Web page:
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    Maryland, USA
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    Re: “There’s no shot around here – time to head home.”

    For some reason, practice is not considered "normal" for a photographer like it is for a musician.

    Even when I'm not inspired, I can find something to shoot that challenges my technique or process, even if it's not exciting.

    - Leigh

  7. #17
    IanG's Avatar
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    Re: “There’s no shot around here – time to head home.”

    I think you hone how you work. Usually when working on a project I have a ritualistic meander journeying to where I'll be shooting, taking in the lanscape, watching for changes sometimes making. This gets me into the feel and mood of the landscape (area) I'm shooting in.

    The sense of place is almost more important than making images so it doesn't bother me if I don't make any images at all. In practice the images I make tend to be chosen almost subconsciously as if by instict. Much of it is helped by familiarity with equipment, camera, lenses, films etc, and I know that I will have cosen the camera position, lens etc with minimal thought as to whether one lens would be better than another, or how I might vary my position to improve the shot. In practice that first position/choice of lens invariably turns out to be the one that works best.

    Heroique started this thread following a discussion of camera limitation (through lack of movements) which is why he added this line "You’re not really going to blame the landscape or your gear, are you? "

    What ever you're shooting you have to work within the constrains and limitations of your equipment, so if you're shooting with say a Crown Graphic with it's very limited movements there will be times when you can't make the images you would prefer and have to make compomises. I found this occurring quite frequently but it's not the equipment that's to blame it's my inappropriate choice of camera. It was the frustration of knowing I could have made the images with my Wista 45DX but neccessity meant I had to use a hand holdable camera (where tripods aren't permitted).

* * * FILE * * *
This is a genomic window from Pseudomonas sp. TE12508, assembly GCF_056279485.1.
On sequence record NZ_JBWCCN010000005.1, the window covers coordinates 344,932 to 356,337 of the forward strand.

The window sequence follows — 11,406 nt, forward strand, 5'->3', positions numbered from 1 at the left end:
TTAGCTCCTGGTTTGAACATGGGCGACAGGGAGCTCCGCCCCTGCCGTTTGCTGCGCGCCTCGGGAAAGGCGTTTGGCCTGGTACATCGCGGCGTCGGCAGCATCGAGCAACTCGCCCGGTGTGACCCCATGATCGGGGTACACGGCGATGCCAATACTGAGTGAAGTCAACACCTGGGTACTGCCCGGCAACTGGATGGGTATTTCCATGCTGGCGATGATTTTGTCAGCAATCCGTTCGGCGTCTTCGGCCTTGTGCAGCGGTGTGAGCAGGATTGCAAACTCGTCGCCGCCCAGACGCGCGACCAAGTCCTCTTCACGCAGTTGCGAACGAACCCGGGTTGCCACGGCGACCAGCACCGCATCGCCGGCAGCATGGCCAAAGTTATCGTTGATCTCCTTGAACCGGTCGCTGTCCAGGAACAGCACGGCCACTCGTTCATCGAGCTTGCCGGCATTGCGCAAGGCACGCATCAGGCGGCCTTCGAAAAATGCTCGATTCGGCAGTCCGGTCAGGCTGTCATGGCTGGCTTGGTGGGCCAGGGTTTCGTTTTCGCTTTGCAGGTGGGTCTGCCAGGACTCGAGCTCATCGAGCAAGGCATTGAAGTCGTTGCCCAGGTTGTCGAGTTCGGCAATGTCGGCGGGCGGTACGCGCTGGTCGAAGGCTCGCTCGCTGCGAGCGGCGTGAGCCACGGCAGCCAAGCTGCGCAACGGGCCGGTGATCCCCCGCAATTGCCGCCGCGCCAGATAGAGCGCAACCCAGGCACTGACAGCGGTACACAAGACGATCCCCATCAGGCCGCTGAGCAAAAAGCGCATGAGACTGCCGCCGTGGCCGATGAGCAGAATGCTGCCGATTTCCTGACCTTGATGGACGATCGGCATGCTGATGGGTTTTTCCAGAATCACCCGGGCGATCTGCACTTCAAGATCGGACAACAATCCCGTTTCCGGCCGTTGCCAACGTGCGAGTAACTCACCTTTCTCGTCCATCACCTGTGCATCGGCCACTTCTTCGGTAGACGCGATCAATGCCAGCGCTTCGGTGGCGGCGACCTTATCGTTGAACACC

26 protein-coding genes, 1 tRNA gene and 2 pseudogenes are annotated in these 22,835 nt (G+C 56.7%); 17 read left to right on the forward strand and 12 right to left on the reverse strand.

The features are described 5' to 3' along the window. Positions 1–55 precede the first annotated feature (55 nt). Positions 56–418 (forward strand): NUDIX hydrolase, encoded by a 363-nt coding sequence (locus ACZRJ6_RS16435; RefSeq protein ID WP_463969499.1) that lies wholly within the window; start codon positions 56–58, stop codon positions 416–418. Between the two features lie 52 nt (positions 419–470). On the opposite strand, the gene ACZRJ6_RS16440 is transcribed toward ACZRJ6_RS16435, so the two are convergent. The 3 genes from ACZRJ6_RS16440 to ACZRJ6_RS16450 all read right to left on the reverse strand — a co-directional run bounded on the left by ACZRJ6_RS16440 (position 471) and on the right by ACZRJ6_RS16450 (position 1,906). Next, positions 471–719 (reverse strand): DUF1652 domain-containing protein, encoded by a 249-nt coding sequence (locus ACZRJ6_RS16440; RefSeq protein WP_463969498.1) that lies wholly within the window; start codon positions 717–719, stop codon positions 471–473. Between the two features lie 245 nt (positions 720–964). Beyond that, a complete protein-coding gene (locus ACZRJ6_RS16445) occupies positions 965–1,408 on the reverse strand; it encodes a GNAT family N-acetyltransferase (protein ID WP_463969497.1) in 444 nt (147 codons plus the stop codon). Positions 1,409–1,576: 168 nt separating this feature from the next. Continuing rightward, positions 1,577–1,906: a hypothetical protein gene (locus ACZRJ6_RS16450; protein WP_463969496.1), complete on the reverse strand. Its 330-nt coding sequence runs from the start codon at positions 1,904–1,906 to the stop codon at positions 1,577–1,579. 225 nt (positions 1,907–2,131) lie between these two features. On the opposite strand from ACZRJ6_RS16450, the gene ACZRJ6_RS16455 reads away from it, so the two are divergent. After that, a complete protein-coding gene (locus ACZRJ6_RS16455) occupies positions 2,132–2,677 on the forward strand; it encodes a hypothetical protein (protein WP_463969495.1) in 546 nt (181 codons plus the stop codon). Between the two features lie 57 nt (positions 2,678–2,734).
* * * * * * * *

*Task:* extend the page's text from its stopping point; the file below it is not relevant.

That doesn't mean I couldn't get good images with the Crown Graphic rather that it ruled out some entirely or compromised how I'd have preferred to make others. Perhaps if the only LF camera I'd ever used was a Crown Graphic or similar it would be different however having used my Wista for over 25 years and monorails for a decade before that I've grown too used to making good use of a fuller range of movements.

    The Crown Graphic will still get used but it's been superceeded by a Super Graphic which still gives me the ability to work hand-held while having sufficient movements. It's about using the most appropriate camera that suits your specific photographic needs.

    Ian

  8. #18

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    Re: “There’s no shot around here – time to head home.”

    I don't feel that I have to make a photograph every time I go out. And, as I photograph more, I tend to make fewer and fewer photos, having become more discriminating and experienced.

    For me, it is much like hunting; success (or failure) depends on a number of serendipitous confluences. Of course, one of the factors is me; often, when not having shot actively for a while, it takes me a day or so to "warm up" again. But, there are lots of environmental factors including where you happen to be at particular time, but this does not necessarily have to be a particularly famous or scenic or even interesting place. I like to say, "pictures are where you find them." I spent an entire week in Yosemite and came away with one "shit shot" of a reflection of Half Dome that was taken mostly because I felt I should at least have one negative from there. While driving on, I ended up spending an hour or two with icicles hanging on rocks on the side of the highway...